I’m Not Who You Think I’m Not #17: I’m Not Who You Think I’m Not meets Speisekino

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Sign and More Sign

Shirley Bruno, Tezen, 2016, film still

Tickets

ZK/U – Center for Art and Urbanistics
Siemensstraße 27
10551 Berlin

I’m Not Who You Think I’m Not #17: I’m Not Who You Think I’m Not meets Speisekino
Dinner and film screening, subtitles in English
12 €

Please RSVP until Thursday, July 19, 2018, 4 pm at speisekino@berlinbiennale.de or purchase a ticket in advance.

Sign and More Sign
Host: Jason Fitzroy Jeffers

The people of the Caribbean live at the crossroads of world history and culture, alchemizing the detritus of colonial empires with the promise and burden of everything thereafter. For this reason, the region is more than just a place. It is a process—a remapping of the traumatic sagas and legacies of the old world before it, and a roadmap to all that lies at the end of the new world born from it.

Programmed by Third Horizon Film Festival cofounder and festival director Jason Fitzroy Jeffers and taking its name from the classic dancehall song Lots of Sign (1985) by Tenor Saw, Sign and More Sign showcases the work of emerging Caribbean filmmakers who are connecting the dots between the stories and spirits that live in this liminal space beyond the exotic visions of paradise that have both sold it and sold it short.

Jonathan David Kane
Papa Machete, 2014
USA/Haiti, 11 minutes
Papa Machete is a glimpse into the life of Alfred Avril, an aging subsistence farmer who lives in the hills of Jacmel in Haiti. He also happens to be a master of the mysterious martial art of Haitian machete fencing, also known as Tire Machèt. Teaching about the practical and spiritual value of the machete—which is both a weapon and a farmer’s key to survival—Avril provides a bridge between his country’s traditional past and its troubled present.

Nile Saulter
Fever Dream, 2017
Jamaica, 15 minutes
A solitary scrap metal collector must navigate his way back to the path of promise after disaster strikes. Meanwhile, he is plagued by dreams of a beautiful life once lived—or yet to come.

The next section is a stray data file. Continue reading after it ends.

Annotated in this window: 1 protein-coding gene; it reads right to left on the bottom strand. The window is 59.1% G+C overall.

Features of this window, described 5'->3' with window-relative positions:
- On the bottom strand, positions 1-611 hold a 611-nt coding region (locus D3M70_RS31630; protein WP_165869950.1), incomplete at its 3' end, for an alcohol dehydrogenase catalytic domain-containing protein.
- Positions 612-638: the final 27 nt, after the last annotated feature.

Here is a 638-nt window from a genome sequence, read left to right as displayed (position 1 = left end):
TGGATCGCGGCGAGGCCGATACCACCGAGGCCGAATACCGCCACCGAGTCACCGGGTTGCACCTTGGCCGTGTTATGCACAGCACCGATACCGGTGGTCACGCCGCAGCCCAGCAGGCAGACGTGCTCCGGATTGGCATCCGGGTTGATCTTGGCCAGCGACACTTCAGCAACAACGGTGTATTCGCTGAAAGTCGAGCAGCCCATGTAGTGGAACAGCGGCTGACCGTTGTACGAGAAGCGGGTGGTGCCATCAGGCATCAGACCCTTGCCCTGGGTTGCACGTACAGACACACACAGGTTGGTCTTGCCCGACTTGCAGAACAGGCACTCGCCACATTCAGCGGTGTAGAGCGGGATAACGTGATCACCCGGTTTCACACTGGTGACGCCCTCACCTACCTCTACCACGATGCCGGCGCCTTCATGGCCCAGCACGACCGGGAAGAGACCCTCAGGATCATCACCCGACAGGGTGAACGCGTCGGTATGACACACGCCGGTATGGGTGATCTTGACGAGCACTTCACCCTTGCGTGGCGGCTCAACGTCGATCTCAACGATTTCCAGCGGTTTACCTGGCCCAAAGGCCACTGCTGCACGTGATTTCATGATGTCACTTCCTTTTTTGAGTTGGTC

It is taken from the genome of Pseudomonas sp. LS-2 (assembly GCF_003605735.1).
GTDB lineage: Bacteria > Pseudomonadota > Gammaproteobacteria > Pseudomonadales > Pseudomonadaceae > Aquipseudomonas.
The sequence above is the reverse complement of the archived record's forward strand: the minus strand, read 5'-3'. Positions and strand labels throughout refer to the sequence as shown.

Cristian Carretero
Yolanda, 2013
Puerto Rico/Dominican Republic, 14 minutes
A single mother struggles to raise her children in the outskirts of Santo Domingo. Tired of hustling, she decides to risk it all and immigrate to Puerto Rico, aboard an overcrowded wooden vessel—a “yola.”

Vashti Harrison
Field Notes, 2014
Trinidad and Tobago, 18 minutes
Field Notes is an experimental documentary about the ghosts embedded in the culture of Trinidad and Tobago. The film is structured as a visual and aural field guide to the “soucouyants,” “lagahoos,” and “jumbies” found throughout the islands.

Melanie Grant
The Book of Jasmine, 2017
Barbados, 14 minutes
Jasmine is a young Spiritual Baptist who must choose between her faith and her sexuality. As she undergoes the mourning ritual to seek guidance to suppress her desires for the woman she loves, she is taken on a spiritual journey, where she finds the answer she has been looking for.

Shirley Bruno
Tezen, 2016
Haiti/France, 21 minutes
A restless daughter meets a spirit fish that gives her pure water. As her family devours the delicious water, they become suspicious about the origin of its taste.

ZK/U – Center for Art and Urbanistics’ regular Speisekino format combines films and food around a particular topic. Sometimes the relation is obvious, and food from the region where the film is set is served. Sometimes the link between the two is more subtle, when for example the film is accompanied by a dish that also appears in the plot. Throughout its running time, the 10th Berlin Biennale collaborates with ZK/U for I’m Not Who You Think I’m Not meets Speisekino and invites various hosts to select and present food and footage around aspects of the 10th Berlin Biennale.